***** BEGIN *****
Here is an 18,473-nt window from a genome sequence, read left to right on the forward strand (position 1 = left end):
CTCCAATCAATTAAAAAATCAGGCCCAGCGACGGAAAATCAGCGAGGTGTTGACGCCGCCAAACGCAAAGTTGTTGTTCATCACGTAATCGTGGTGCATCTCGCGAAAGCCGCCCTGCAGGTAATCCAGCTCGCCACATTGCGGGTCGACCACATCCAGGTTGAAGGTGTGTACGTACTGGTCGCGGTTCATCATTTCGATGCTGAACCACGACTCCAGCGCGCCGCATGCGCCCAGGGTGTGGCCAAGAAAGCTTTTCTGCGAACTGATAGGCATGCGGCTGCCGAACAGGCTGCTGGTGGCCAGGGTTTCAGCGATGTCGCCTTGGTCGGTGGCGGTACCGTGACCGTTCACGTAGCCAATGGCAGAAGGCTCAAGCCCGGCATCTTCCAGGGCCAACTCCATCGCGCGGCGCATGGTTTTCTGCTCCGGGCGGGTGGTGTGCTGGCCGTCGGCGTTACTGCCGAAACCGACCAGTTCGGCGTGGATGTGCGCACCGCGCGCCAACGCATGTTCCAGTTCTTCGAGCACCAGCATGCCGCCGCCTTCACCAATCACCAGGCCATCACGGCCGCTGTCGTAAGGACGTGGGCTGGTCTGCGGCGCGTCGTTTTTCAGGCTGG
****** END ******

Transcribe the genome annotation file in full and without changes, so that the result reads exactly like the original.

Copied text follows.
Here is an 18,473-nt window from a genome sequence, read left to right on the forward strand (position 1 = left end):
CTCCAATCAATTAAAAAATCAGGCCCAGCGACGGAAAATCAGCGAGGTGTTGACGCCGCCAAACGCAAAGTTGTTGTTCATCACGTAATCGTGGTGCATCTCGCGAAAGCCGCCCTGCAGGTAATCCAGCTCGCCACATTGCGGGTCGACCACATCCAGGTTGAAGGTGTGTACGTACTGGTCGCGGTTCATCATTTCGATGCTGAACCACGACTCCAGCGCGCCGCATGCGCCCAGGGTGTGGCCAAGAAAGCTTTTCTGCGAACTGATAGGCATGCGGCTGCCGAACAGGCTGCTGGTGGCCAGGGTTTCAGCGATGTCGCCTTGGTCGGTGGCGGTACCGTGACCGTTCACGTAGCCAATGGCAGAAGGCTCAAGCCCGGCATCTTCCAGGGCCAACTCCATCGCGCGGCGCATGGTTTTCTGCTCCGGGCGGGTGGTGTGCTGGCCGTCGGCGTTACTGCCGAAACCGACCAGTTCGGCGTGGATGTGCGCACCGCGCGCCAACGCATGTTCCAGTTCTTCGAGCACCAGCATGCCGCCGCCTTCACCAATCACCAGGCCATCACGGCCGCTGTCGTAAGGACGTGGGCTGGTCTGCGGCGCGTCGTTTTTCAGGCTGG